Oh! I dance around questions? How many times do I have to bring up the fact in comment 8 and nobody acknowledge it before I have to address your brilliant scientific points?

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6 hours ago, trevor borocz johnson said:

Oh! I dance around questions? How many times do I have to bring up the fact in comment 8 and nobody acknowledge it before I have to address your brilliant scientific points?

If this was your first thread on the topic you could have a point, but since it's at least the third (that I remember of) you can't expect people to go through it every now and then. 

 

Your last thread that I remember was about a power plant using "water displacement" in order to generate electricity and fusion power was simply a mean, now it looks like you shifted your attention to the fusion part. 

Or you simply switch the order, at the end of the day you are still proposing to use a thermonuclear bomb in a hole, covered with water. 

Ah no, there's a difference this time: you didn't mention a lid.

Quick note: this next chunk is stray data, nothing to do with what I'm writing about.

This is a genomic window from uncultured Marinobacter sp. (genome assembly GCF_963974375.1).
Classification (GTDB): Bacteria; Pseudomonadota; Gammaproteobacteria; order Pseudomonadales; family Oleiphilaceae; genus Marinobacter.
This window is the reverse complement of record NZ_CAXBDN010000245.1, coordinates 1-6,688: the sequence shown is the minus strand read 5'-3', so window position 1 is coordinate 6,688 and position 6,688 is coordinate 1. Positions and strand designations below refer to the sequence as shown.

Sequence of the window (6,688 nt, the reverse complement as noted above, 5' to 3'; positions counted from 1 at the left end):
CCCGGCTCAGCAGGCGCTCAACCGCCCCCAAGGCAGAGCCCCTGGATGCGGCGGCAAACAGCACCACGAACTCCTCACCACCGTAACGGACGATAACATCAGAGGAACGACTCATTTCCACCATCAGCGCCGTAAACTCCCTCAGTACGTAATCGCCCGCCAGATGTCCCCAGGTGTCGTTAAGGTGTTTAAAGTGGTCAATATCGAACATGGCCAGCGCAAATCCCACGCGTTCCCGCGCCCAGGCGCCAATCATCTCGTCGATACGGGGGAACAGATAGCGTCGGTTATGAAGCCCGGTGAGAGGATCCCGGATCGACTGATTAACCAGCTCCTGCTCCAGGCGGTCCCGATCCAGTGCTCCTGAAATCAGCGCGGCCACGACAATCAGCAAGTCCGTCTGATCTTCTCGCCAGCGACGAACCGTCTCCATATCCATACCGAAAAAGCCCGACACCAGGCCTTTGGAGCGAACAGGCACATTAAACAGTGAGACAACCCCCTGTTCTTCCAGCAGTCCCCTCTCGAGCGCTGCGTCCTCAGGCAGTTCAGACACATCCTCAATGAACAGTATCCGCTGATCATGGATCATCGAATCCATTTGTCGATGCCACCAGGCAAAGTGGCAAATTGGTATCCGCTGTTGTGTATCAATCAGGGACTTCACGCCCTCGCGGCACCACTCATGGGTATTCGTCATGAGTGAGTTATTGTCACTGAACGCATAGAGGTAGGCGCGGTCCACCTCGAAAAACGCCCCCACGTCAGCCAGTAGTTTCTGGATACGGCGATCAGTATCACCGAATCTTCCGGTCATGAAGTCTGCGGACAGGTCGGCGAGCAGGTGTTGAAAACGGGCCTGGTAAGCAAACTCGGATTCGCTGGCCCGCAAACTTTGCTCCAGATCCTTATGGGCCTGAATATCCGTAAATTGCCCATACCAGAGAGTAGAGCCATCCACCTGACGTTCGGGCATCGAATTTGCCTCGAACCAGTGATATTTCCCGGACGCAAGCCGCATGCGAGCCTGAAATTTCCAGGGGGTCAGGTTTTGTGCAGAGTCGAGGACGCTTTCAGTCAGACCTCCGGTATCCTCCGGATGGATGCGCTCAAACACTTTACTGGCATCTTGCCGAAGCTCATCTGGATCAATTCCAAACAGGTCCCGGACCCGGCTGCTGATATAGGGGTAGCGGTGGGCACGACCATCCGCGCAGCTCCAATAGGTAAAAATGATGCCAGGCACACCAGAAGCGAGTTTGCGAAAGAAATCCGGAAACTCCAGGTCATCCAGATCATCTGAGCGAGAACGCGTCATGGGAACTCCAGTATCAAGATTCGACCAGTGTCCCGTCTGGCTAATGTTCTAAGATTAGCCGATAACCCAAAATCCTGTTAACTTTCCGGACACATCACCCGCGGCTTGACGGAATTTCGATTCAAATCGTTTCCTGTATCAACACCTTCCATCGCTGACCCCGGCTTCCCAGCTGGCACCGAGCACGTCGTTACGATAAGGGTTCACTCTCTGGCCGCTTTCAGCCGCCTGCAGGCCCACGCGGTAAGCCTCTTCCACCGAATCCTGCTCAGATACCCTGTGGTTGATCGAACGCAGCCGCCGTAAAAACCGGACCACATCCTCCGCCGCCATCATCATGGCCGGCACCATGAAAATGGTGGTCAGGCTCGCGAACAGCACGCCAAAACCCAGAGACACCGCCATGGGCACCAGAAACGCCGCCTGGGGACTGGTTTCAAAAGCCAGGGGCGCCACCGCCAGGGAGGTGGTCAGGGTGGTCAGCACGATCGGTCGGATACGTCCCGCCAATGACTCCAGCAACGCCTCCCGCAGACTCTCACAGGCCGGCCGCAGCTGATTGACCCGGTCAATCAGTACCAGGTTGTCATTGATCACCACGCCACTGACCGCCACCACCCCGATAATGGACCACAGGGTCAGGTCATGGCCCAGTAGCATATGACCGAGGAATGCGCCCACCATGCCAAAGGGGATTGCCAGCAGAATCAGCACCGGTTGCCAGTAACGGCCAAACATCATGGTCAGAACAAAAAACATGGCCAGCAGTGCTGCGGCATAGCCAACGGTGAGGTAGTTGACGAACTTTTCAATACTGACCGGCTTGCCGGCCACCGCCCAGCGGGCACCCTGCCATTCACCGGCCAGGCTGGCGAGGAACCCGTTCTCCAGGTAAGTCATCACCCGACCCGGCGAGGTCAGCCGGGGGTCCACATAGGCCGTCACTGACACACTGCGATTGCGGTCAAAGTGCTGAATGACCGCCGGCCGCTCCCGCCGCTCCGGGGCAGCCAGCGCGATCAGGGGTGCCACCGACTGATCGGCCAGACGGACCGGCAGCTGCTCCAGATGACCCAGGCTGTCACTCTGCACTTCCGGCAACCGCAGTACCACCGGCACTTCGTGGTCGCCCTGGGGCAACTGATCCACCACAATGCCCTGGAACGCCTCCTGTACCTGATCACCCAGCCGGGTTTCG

You experimented with fireworks, if I remember correctly, and yet you think that a thermonuclear explosion is exactly the same, only bigger. 

 

At this point I will ask you the same question I've already asked you in the previous thread, to which you never replied: are you familiar with soda geysers? 

Have you ever tried or tested them? 

They produce, proportionally, big eruptions as well. 

I suggest you to give it a try, if you haven't yet. 

You could fill your pool with coke instead of water and pour in tons of menthos instead of exploding a thermonuclear bomb. 

For sure you wouldn't bother about radioactive waste and you'd always have a fresh breath. 

 

Comparing firework explosions to thermonuclear explosions is like comparing soda geysers to firework (better, to dynamite) explosions. 

They can look like similar, just on different scales, but they are actually completely different processes that affect the surrounding environment in completely different ways. 

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20 hours ago, Parsec said: